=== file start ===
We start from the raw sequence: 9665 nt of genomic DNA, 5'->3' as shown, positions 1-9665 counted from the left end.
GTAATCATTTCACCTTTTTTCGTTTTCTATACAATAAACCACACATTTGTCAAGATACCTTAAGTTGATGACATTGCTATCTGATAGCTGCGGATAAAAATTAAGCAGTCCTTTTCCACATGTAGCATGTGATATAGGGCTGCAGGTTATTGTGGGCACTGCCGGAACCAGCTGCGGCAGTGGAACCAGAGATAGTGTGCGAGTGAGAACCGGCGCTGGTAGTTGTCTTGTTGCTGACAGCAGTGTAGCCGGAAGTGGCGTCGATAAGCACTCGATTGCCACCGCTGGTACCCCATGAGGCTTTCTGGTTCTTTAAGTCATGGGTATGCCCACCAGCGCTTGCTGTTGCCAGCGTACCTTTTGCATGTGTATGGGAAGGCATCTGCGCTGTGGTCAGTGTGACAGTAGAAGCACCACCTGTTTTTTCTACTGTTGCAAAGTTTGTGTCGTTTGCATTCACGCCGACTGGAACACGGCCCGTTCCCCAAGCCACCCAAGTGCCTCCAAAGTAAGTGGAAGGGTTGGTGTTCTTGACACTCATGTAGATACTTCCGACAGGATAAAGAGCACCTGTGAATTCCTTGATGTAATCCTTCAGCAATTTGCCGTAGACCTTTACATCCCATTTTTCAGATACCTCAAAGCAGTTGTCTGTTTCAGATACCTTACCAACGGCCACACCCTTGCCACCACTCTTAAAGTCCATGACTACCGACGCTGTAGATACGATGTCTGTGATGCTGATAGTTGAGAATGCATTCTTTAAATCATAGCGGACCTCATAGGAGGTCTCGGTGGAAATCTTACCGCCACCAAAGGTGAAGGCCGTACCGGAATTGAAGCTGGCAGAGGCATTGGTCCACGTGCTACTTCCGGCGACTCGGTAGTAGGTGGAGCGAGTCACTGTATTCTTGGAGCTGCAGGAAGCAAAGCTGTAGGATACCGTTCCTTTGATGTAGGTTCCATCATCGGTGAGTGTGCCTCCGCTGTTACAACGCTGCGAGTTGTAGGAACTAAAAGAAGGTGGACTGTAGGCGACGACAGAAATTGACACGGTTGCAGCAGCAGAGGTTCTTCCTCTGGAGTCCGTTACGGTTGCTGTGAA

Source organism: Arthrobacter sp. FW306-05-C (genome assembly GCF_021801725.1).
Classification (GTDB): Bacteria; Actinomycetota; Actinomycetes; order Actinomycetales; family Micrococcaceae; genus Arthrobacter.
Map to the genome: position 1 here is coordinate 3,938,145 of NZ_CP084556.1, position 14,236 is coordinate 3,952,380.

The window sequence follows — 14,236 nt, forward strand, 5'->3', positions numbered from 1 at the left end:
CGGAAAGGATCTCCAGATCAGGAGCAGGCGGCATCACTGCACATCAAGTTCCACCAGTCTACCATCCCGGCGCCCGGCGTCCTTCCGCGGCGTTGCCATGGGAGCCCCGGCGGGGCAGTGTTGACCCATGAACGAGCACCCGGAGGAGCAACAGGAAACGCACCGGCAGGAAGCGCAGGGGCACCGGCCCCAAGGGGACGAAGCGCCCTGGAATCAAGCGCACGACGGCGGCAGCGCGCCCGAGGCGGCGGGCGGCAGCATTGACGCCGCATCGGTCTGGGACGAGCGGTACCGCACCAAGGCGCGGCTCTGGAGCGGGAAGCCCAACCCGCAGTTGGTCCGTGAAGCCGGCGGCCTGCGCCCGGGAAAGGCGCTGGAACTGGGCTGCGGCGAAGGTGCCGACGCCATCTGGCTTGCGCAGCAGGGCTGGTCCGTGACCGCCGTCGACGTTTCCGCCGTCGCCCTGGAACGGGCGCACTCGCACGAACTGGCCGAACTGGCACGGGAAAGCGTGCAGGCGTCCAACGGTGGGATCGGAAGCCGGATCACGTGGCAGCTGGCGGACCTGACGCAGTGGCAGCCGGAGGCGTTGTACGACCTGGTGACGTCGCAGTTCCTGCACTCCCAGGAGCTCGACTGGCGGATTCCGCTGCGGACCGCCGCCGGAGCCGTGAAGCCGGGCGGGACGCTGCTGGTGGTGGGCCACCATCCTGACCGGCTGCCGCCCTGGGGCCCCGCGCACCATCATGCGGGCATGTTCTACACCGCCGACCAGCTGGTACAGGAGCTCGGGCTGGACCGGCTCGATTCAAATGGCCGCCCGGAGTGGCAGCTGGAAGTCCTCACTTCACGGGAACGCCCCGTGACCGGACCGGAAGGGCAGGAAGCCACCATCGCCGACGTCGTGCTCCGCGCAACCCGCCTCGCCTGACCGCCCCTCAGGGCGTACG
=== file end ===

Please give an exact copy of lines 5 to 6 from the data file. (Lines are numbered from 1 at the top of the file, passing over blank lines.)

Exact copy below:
Map to the genome: position 1 here is coordinate 3,938,145 of NZ_CP084556.1, position 14,236 is coordinate 3,952,380.

The window sequence follows — 14,236 nt, forward strand, 5'->3', positions numbered from 1 at the left end: